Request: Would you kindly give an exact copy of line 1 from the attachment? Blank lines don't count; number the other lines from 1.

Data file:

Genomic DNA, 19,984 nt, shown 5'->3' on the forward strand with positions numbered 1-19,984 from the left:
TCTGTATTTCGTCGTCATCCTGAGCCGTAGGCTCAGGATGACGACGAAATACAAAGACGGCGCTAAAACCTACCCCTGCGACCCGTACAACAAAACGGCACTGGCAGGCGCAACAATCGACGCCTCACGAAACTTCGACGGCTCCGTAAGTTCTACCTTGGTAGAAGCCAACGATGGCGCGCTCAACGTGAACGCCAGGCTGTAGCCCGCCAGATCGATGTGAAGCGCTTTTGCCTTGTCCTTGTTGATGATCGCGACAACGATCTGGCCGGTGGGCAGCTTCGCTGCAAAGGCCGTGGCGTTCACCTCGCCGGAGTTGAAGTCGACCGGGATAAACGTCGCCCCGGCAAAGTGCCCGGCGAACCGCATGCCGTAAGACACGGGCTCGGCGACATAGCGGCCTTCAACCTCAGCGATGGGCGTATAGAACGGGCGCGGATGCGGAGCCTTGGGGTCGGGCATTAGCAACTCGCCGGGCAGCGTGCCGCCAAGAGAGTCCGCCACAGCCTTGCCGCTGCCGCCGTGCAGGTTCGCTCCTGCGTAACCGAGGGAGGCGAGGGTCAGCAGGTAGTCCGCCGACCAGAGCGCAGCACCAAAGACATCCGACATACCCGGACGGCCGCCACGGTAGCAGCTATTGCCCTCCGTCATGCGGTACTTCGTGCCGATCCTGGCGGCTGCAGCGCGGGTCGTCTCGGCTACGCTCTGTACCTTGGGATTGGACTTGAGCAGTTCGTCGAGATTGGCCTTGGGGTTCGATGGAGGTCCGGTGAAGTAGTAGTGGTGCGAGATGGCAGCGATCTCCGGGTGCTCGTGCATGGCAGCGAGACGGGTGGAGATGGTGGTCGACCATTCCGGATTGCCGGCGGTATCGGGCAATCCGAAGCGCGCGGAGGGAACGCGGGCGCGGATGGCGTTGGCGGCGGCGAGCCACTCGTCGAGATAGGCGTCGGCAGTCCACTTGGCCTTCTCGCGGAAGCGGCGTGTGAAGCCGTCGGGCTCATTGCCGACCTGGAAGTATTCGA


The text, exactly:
Genomic DNA, 19,984 nt, shown 5'->3' on the forward strand with positions numbered 1-19,984 from the left: